SEO Isn’t Just “SEO”

Published on 8 Aug 2013 at 8:13 pm.
Filed under Informative,Marketing,Search Engine Optimization,Social Media.

True Search Engine Optimization has grown beyond the basic tasks of SEO. To see your site grow in rankings you need a multichannel approach.

Basic SEO (or Natural SEO)

The basic tasks of SEO are the things that you do to your own site. These on-site SEO involves topics such as:

  • Unique page descriptions on every page.
  • Descriptive alt. text on every content image on your site. Content images are images like stock photos or photos that describe your business, product, or event. If the image has text, then use the text as the description. It is okay to use a space character as a description for clip-art type graphics such as a check mark.
  • Page headers used in the proper order (e.g. H1 for the main page topic, then H2 for a sub topic, then possibly H3 for a sub-subtopic).
  • Title tags and page descriptions that do not exceed the length displayed by search engines. The length is 70 for the title tag, and 156 for the meta description. The length is 140 for blog posts because Google will use that space to display the publication date.
  • Use of the canonical tag.
  • Use of switchboard tags to tell search engines that a mobile site exists on a separate domain.
  • No duplicate content.
  • Use of a single URL for a given page. Redirect the non-www version of a site to the www version (or vice-versa). Redirect secondary domains to the primary domain name.
  • Use of robots.txt and the robots meta tag to tell search engines what pages not to index.
  • Use of XML Sitemaps that are submitted to search engines.
  • Placing important keywords for your site in bold. Only bold this text once per page.
  • Authorship markup to enhance blog posts.
  • Use of the rel attribute on links where necessary. This attribute defines a relationship between the given page and the linked page. Use this on profile pages to link to other profile pages. Use the publisher value when linking to your company’s Google+ page. Use the nofollow value to link to pages you do not want to endorse for search engines.
  • Markup content using microformats, microdata, or RDFa. Blog posts, events, business listings, and member directories are great examples of content that would benefit from any of these formats.
  • Include open graph protocol where necessary. This is especially useful on blog posts.

A Content Management System (CMS) may automate some of those features. Our SiteBrandBuilder software automatically generates canonical tags and switchboard tags for sites with a mobile site. We also automatically generate XML Sitemaps that list the time a page was last changed. The H1 tag is the main header on most of the non-home page templates.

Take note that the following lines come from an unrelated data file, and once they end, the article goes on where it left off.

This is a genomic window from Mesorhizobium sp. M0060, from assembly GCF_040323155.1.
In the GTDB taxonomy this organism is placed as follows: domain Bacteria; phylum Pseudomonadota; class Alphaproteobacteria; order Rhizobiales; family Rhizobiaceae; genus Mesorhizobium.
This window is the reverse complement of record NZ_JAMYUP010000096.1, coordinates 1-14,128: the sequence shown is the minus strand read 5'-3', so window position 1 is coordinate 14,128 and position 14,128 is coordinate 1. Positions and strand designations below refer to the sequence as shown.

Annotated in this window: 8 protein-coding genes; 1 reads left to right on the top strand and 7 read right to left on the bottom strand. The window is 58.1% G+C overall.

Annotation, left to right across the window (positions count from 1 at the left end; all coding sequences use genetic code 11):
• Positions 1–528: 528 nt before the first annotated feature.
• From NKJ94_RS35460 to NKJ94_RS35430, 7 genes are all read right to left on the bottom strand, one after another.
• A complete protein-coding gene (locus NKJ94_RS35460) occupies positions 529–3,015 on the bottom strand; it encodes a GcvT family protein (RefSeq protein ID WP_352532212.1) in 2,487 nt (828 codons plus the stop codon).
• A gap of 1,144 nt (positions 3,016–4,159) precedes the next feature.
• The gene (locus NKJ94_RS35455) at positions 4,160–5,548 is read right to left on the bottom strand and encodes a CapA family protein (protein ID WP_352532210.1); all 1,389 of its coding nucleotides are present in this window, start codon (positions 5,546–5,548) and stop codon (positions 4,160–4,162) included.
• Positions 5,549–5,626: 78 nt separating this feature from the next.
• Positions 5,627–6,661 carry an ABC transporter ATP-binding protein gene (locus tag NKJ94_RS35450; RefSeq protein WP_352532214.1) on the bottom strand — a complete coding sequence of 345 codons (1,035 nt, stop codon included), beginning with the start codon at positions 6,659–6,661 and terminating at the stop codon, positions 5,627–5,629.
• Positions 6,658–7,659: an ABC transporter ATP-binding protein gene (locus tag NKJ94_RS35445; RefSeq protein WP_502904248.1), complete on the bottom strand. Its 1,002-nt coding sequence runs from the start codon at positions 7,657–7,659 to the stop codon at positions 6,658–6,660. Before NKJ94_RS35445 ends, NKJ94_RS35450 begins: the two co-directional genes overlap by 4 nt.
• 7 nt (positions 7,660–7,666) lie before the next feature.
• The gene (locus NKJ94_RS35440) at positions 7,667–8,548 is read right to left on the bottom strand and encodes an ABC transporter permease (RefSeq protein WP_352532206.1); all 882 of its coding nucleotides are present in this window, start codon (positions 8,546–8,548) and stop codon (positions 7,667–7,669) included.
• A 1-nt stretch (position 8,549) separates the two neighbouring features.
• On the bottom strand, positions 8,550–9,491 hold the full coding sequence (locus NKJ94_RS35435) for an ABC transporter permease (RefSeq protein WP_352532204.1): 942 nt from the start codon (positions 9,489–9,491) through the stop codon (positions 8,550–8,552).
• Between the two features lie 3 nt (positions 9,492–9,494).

You may need to consult your hosting company to fulfill the redirect bullet point.

The rest of the points above are general purpose. They are time-consuming tasks done by hand. You can usually do them yourself, but a professional is far more likely to do them faster, more accurately, and produce a significant return on investment.

Advanced SEO

Venn diagram of SEO.

Advanced tasks of SEO are ones that take place (mostly) off of your own site. They are all inbound marketing related. There is a lot of bleed over between these tasks. These tasks include:

  • Search Engine Marketing (SEM).
  • Local SEO.
  • Social Media Marketing.

Search Engine Marketing (SEM)

Google Adwords dominates the search engine marketing arena. Google Adwords allows you to create ads that focus on your keywords. You can geo-target your ads to only display for users in a specific location. You can also target your ad to only display at a certain time of day.

Google Adwords works on a cost-per-click (CPC) basis. You tell Google your daily budget and they will not exceed that amount.

Ads can come in multiple formats. Besides text ads you can create image and video ads. These ads show up in search results pages on desktop and mobile. They will also show up on YouTube and inside Google’s Ad Display Network.

Local SEO

Local SEO comes from mapping data. This mapping data is in turn used by many mobile marketing services. You can advertise with them or create specials for users of these services to entice potential customers to walk through your door. You can also view tips and reviews they have left of your business.

It is very time-consuming to sign up for accounts with these services. You should use a dashboard to verify the accuracy of your results. As a bonus, by completing your profile on these services you will build links to your site.

Social Media Marketing

Social media marketing means that you must create profiles for you business and stay active on multiple social networking accounts. Facebook, Twitter, and Google+ are the defaults that all brands must take part in. Google+’s social search algorithm means that shares on Google+ show up in search results.

Thanks to campaign tracking with Google Analytics I can verify that we have gained links to our site by sharing on social media. Twitter and then Google+ are the best networks for building links from new connections. Facebook and LinkedIn are the best (for us) to connect with our existing client base.

The open graph protocol, microdata, and other forms of structure data have tremendous importance. It is worth your time to keep up with trends to use them on your site. Pinterest recently created Rich Pins which let add attributes to your pins. The Product Pin can display price, and availability. Though Twitter does have a Product Card, it does not follow the open graph format like Pinterest. For the cost of the extra work involved Twitter does offer more flexibility.

This post was originally published as SEO Isn’t Just “SEO” for Brand Builder Websites.

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